If humans continue to emit greenhouse gases at the current rate, global sea levels could rise by more than 15 inches (38 centimeters) by 2100, scientists have found in a new study.
Greenhouse gases emitted by human activity, such as carbon dioxide, contribute significantly to climate change and warming temperatures on planet Earth, studies continue to show. As things warm up, the ice sheets in Greenland and Antarctica are melting. A new study by an international team of more than 60 ice, ocean and atmosphere scientists estimates how much these melting ice sheets will contribute to global sea level.
“One of the biggest uncertainties when it comes to how much sea level will rise in the future is how much the ice sheets will contribute,” project leader and ice scientist Sophie Nowicki, now at the University of Buffalo and formerly at NASA’s Goddard Space Flight Center in Maryland, he said in a statement. “And the contribution of the ice caps really depends on what the climate does.”
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The results of this study show that if human greenhouse gas emissions continue at the rate they currently are, the melting ice sheets of Greenland and Antarctica will contribute more than 28 centimeters to global sea level. This new study is part of the Ice Sheet Model Intercomparison (ISMIP6) project, led by NASA Goddard.
The ISMIP6 team investigated how sea level will rise between 2015 and 2100, exploring how sea level will change in a variety of carbon emission scenarios.
They found that, with high emissions (as we now see) extending throughout this period of time, the melting of the Greenland ice sheet will contribute about 3.5 inches (9 cm) to global sea level rise. With lower emissions, they estimate that number to be around 1.3 inches (3 cm).
The loss of the ice sheet in Antarctica is a little more difficult to predict, because, while ice shelves will continue to erode on the western side of the continent, East Antarctica may actually gain mass as temperatures rise due to the increased snowfall. Because of this, the team found a wider range of possible ice sheet leaks here.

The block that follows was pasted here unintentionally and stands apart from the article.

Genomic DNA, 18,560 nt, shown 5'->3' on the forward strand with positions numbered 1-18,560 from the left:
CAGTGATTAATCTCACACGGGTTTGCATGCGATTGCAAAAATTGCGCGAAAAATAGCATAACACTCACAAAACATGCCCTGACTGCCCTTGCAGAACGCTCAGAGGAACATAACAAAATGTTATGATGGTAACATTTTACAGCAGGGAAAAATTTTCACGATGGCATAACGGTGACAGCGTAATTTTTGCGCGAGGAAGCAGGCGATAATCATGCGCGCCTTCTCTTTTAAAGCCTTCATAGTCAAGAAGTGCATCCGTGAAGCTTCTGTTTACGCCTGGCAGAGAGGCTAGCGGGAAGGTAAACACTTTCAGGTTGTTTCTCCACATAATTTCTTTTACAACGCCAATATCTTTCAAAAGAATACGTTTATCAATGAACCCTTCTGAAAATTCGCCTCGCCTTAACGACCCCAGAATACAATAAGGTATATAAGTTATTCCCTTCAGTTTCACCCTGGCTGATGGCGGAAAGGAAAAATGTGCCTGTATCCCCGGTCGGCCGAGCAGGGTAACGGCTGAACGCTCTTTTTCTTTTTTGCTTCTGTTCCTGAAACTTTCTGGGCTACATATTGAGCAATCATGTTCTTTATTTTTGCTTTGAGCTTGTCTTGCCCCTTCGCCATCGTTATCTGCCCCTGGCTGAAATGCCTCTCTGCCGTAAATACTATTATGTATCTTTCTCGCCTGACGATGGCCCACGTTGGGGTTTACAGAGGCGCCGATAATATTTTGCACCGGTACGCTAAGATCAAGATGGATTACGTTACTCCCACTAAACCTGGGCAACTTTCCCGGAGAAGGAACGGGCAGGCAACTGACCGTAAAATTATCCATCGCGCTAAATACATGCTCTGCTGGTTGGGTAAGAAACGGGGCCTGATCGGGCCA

The team determined that the loss of the Antarctic ice sheet could raise sea levels by up to 12 inches (30 cm), with West Antarctica causing up to 7.1 inches (18 cm) of sea level rise. by 2100 with the highest expected emissions.
However, to be clear: these global sea level rises are only predictions for the years 2015 to 2100, so they do not take into account the significant loss of ice sheets that has already occurred between the pre-industrial era and the present day.
“The Amundsen Sea region in West Antarctica and Wilkes Land in East Antarctica are the two regions most sensitive to warming ocean temperatures and changing currents, and will continue to lose large amounts of ice,” Helene Seroussi, scientist of ice at NASA’s Jet Propulsion Laboratory in Southern California, which led the modeling of the Antarctic ice sheet in the ISMIP6 project, he said in the same statement.
“With these new results, we can focus our efforts in the right direction and know what we need to work on to continue improving projections,” said Seroussi.
These findings are in line with estimates made by the Intergovernmental Panel on Climate Change (IPCC), whose 2019 Oceans and Cryosphere Special Report showed that melting ice caps would contribute about a third of global sea level rise.
According to the 2019 IPCC report, melting ice sheets in Greenland will contribute 3.1 to 10.6 inches (8 to 27 cm) to global sea level rise between the 2000s and 2100s. For Antarctica , the report estimates that ice sheet melting will add 1.2 to 11 inches (3 to 28 cm).
The findings from this new work will help inform the next IPCC report, the sixth overall, which is expected to be released in 2022, according to the same statement.
“The strength of ISMIP6 was to bring together most of the ice sheet modeling groups around the world, and then connect with other ocean and atmospheric modeling communities as well, to better understand what could happen to the ice sheets,” Heiko Goelzer , a scientist from Utrecht University in the Netherlands who is now at NORCE Norwegian Research Center in Norway, said in the same statement.
“It took over six years of seminars and teleconferences with scientists from around the world working on the ice sheet, the atmosphere and ocean modeling to build a community that could improve our sea level rise projections. “added Nowicki, who led the Greenland ISMIP6 ice sheet project. “The reason it worked is because the polar community is small and we are all very keen to solve this future sea level problem. We need to know these numbers.”
This work was released on September 17 in a special issue of The Cryosphere magazine.
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